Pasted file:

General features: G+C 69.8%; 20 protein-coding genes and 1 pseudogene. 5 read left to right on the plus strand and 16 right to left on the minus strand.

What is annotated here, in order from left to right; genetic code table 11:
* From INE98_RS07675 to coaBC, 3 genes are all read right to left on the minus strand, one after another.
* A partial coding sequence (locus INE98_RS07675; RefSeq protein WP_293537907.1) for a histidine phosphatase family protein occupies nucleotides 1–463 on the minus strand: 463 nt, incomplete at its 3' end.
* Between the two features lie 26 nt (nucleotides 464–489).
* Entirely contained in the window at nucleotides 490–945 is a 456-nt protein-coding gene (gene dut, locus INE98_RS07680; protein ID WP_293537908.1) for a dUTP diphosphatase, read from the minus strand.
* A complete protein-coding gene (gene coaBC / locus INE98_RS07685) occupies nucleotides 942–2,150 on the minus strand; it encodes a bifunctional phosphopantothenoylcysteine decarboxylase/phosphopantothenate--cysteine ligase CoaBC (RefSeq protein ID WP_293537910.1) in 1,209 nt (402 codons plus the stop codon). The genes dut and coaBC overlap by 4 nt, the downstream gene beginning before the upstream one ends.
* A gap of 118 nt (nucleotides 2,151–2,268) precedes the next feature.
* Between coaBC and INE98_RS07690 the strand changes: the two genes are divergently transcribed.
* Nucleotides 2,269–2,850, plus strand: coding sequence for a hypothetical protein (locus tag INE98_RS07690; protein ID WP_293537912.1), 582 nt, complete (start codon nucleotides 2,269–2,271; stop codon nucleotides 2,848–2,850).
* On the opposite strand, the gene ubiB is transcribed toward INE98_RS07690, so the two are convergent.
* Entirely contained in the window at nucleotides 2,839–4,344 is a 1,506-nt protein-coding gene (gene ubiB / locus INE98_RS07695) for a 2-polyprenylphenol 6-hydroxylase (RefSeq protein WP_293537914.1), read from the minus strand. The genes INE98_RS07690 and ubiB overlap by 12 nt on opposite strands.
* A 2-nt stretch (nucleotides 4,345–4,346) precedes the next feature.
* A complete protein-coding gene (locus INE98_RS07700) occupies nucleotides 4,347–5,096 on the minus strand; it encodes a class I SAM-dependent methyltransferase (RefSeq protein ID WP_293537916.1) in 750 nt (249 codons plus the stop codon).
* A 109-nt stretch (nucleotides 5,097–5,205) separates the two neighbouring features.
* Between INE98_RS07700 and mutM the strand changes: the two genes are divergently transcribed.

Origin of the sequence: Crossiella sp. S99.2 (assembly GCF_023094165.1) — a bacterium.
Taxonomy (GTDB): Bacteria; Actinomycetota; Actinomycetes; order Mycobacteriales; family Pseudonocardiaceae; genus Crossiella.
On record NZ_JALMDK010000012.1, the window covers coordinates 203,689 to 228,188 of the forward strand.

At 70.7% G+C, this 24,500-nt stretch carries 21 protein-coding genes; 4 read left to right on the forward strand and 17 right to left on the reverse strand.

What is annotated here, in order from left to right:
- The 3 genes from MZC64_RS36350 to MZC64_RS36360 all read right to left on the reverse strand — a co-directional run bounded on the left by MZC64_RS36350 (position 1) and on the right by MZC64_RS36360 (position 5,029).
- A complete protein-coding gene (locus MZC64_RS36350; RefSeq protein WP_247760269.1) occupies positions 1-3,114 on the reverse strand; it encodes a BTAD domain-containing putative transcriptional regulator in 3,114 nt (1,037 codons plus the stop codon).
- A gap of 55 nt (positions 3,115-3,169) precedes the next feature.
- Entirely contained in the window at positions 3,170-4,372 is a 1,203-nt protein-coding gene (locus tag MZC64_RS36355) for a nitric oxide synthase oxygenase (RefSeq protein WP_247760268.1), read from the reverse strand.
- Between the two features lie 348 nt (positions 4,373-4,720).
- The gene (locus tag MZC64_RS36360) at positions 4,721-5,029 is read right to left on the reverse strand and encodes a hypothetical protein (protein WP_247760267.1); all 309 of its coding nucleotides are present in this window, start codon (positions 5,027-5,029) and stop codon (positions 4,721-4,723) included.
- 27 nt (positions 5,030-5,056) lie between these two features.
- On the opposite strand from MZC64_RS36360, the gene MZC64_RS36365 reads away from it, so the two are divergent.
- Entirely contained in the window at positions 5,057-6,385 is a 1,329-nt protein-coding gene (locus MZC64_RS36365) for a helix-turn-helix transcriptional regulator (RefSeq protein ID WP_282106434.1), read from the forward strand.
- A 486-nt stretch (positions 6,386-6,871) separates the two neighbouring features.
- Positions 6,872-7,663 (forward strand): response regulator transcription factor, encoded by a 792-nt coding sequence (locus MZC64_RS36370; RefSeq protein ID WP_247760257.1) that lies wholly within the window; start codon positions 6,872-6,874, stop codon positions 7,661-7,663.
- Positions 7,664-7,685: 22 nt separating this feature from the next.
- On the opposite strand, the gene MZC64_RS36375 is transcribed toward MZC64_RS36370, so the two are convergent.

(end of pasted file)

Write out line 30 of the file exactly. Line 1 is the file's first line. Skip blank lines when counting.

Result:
- Entirely contained in the window at positions 5,057-6,385 is a 1,329-nt protein-coding gene (locus MZC64_RS36365) for a helix-turn-helix transcriptional regulator (RefSeq protein ID WP_282106434.1), read from the forward strand.